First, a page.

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The Pharsalia was especially popular in times of civil wars and similar troubles; for example the editor of this 1592 edition, Theodor Pulmann, explains Lucan’s relevance by the French Wars of Religion (1562–98).
Pharsalia was also an ancient district in Greece in which Pharsalus was located.

The Pharsalia (also known as De Bello Civili "On the Civil War" or also simply Bellum Civile "The Civil War") is a Roman epic poem by the poet Lucan, telling of the civil war between Julius Caesar and the forces of the Roman Senate led by Pompey the Great. The poem's title is a reference to the Battle of Pharsalus, which occurred in 48 BC, near Pharsalus, Thessaly, in northern Greece. Caesar decisively defeated Pompey in this battle, which occupies all of the epic's seventh book. Though probably incomplete, the poem is widely considered the best epic poem of the Silver Age of Latin literature.[citation needed]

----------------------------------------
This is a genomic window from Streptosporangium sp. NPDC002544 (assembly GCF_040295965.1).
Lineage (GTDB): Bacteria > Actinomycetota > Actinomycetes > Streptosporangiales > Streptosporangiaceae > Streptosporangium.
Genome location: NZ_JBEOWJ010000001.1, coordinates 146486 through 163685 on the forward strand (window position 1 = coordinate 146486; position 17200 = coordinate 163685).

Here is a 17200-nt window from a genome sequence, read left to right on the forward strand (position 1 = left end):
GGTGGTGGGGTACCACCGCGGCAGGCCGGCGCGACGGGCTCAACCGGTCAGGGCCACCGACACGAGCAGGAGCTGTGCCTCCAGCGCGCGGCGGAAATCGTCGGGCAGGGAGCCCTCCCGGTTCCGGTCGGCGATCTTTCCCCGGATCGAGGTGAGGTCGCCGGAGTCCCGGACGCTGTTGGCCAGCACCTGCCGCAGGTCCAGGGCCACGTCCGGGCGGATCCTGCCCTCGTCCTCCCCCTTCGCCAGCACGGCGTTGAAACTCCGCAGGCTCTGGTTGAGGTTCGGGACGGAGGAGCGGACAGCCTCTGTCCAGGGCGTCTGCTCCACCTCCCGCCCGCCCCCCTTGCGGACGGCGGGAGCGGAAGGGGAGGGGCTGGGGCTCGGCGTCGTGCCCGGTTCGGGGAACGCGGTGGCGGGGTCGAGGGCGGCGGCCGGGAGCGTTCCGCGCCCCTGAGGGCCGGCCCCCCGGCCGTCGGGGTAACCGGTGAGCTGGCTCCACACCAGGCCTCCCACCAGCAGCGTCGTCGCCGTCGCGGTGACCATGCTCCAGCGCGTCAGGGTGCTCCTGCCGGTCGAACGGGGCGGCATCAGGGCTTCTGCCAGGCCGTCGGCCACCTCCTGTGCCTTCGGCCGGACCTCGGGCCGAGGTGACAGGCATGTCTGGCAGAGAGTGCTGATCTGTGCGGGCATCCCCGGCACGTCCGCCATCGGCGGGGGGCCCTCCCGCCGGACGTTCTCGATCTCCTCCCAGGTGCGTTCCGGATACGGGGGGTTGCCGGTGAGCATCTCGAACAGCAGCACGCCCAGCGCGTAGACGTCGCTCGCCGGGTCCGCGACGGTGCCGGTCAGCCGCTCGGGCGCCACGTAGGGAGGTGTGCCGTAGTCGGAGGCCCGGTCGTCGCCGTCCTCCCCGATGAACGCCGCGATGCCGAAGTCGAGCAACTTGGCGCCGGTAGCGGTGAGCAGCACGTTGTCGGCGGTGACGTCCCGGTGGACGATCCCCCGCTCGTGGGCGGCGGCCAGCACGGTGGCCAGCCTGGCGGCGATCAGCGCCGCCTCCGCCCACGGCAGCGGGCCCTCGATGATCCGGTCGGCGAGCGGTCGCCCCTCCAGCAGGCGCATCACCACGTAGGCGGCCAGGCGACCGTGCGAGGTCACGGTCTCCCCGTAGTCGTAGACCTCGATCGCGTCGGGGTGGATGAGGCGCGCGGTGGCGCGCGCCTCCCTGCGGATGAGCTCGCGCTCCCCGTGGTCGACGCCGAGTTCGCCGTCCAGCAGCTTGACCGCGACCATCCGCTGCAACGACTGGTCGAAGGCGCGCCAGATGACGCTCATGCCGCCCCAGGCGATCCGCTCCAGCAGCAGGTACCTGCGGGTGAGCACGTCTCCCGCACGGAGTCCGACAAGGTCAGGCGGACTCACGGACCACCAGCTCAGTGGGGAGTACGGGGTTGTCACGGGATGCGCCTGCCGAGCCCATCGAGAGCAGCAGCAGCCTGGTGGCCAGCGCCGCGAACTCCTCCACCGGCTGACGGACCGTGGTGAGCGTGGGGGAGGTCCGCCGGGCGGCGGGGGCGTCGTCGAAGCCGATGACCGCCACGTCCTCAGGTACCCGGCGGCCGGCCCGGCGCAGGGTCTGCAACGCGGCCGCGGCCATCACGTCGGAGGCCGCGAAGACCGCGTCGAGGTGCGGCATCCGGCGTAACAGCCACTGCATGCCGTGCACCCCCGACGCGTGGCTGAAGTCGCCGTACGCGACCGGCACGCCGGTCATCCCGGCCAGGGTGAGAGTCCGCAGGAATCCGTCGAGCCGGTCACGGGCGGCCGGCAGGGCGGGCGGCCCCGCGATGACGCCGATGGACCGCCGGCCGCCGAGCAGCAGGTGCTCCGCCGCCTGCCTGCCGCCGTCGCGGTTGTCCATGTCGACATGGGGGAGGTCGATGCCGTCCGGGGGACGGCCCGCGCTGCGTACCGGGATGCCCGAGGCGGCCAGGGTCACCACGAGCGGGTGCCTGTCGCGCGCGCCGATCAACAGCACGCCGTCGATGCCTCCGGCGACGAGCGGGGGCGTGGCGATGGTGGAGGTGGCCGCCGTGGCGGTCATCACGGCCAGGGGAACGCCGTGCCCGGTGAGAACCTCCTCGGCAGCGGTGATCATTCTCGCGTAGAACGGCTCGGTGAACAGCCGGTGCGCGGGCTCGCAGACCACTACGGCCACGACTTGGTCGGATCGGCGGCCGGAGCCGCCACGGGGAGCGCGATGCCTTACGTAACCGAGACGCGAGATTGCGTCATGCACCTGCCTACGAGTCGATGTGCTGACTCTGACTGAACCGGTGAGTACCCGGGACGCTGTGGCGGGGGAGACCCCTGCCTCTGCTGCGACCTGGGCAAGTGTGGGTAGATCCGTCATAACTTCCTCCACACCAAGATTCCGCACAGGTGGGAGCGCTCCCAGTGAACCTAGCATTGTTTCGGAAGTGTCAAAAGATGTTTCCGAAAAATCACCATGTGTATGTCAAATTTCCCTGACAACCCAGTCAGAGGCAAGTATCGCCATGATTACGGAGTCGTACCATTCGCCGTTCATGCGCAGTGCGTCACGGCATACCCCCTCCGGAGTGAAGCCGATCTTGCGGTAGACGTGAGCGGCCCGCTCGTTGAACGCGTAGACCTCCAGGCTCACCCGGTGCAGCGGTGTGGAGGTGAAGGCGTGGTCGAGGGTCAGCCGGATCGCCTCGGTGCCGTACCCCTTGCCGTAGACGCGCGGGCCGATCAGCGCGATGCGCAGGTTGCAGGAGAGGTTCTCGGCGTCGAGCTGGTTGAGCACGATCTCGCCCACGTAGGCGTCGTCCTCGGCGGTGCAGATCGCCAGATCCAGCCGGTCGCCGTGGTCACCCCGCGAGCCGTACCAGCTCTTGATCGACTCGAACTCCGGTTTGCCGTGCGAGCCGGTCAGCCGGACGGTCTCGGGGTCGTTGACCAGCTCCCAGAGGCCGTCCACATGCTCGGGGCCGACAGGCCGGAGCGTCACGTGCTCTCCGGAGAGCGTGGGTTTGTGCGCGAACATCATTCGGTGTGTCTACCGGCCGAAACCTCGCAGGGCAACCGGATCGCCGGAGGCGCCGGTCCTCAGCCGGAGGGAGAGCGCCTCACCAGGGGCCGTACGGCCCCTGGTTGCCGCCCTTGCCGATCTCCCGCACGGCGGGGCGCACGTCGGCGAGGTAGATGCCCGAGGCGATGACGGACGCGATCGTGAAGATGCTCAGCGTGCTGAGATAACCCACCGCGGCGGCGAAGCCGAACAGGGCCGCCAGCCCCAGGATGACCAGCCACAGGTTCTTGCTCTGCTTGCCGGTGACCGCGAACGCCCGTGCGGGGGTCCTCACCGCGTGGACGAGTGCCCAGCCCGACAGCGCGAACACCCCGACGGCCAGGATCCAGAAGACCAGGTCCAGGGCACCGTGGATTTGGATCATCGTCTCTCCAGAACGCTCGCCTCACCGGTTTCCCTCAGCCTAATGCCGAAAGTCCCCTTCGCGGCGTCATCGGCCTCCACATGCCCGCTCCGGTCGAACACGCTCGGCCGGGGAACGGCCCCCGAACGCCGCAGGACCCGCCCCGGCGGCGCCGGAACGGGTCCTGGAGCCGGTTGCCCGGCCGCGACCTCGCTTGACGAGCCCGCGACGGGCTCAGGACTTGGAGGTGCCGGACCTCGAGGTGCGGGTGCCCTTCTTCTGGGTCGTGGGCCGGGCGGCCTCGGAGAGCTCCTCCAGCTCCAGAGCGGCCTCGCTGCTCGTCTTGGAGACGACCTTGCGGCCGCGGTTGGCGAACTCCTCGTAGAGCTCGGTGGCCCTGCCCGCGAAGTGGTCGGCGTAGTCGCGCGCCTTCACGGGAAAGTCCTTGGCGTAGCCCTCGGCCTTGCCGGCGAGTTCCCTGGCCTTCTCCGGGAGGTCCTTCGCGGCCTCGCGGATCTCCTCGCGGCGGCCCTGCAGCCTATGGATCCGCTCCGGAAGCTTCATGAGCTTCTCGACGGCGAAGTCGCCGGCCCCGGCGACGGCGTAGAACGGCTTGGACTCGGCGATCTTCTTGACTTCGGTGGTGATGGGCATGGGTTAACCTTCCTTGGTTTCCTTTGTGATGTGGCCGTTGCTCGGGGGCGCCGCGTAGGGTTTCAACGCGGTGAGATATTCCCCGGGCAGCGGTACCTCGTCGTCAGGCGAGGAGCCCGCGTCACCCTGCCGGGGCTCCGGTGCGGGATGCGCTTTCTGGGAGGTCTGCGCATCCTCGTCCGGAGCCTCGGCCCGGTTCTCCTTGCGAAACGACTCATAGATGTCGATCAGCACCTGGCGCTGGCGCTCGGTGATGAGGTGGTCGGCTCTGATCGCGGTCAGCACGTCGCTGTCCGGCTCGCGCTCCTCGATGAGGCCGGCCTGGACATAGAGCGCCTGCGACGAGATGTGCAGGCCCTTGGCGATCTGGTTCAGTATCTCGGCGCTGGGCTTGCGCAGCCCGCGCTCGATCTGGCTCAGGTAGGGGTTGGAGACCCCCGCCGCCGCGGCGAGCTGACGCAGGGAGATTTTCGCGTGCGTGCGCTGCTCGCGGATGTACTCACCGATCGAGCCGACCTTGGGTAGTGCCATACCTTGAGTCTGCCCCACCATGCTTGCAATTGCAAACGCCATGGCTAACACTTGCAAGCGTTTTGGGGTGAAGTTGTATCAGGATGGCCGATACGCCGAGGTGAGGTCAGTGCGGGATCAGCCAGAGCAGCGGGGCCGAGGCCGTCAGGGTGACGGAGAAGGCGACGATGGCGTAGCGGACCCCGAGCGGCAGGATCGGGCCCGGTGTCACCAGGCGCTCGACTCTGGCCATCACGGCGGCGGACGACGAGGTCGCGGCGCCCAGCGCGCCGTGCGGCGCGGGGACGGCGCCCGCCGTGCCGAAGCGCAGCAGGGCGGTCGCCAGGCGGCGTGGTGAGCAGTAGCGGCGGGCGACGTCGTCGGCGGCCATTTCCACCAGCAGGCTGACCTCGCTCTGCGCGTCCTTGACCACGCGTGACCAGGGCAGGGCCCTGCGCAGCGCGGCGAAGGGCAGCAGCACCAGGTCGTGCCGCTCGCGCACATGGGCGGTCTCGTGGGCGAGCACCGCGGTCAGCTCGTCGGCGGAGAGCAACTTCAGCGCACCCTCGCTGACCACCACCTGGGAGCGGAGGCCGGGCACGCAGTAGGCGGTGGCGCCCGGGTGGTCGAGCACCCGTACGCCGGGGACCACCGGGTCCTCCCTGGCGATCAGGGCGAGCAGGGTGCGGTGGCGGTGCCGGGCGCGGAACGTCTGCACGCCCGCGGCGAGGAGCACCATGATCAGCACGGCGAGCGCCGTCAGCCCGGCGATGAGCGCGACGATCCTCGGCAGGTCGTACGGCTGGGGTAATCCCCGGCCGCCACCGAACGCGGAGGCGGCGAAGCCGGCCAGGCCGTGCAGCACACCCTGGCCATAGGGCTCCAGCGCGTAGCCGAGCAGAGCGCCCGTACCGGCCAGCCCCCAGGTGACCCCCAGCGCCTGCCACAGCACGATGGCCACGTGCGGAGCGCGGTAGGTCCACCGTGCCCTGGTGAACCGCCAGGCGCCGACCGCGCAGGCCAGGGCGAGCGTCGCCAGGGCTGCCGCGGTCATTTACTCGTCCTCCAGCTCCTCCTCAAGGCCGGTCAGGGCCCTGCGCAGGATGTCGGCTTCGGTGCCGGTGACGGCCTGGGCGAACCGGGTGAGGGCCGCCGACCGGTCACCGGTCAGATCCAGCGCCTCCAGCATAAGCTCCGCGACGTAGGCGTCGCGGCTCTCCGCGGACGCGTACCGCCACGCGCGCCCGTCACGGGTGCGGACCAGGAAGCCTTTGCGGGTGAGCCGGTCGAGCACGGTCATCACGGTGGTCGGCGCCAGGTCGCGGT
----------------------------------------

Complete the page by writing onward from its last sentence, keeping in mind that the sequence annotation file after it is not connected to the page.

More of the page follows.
The poem was begun around 61 AD and several books were in circulation before the Emperor Nero and Lucan had a bitter falling out. Lucan continued to work on the epic – despite Nero's prohibition against any publication of Lucan's poetry – and it was left unfinished when Lucan was compelled to suicide as part of the Pisonian conspiracy in 65 AD. A total of ten books were written and all survive; the tenth book breaks off abruptly with Caesar in Egypt.


Book I: After a brief introduction lamenting the idea of Romans fighting Romans and an ostensibly flattering dedication to Nero, the narrative summarizes background material leading up to the present war and introduces Caesar in northern Italy. Despite an urgent plea from the Spirit of Rome to lay down his arms, Caesar crosses the Rubicon, rallies his troops and marches south to Rome, joined by Curio along the way. The book closes with panic in the city, terrible portents and visions of the disaster to come.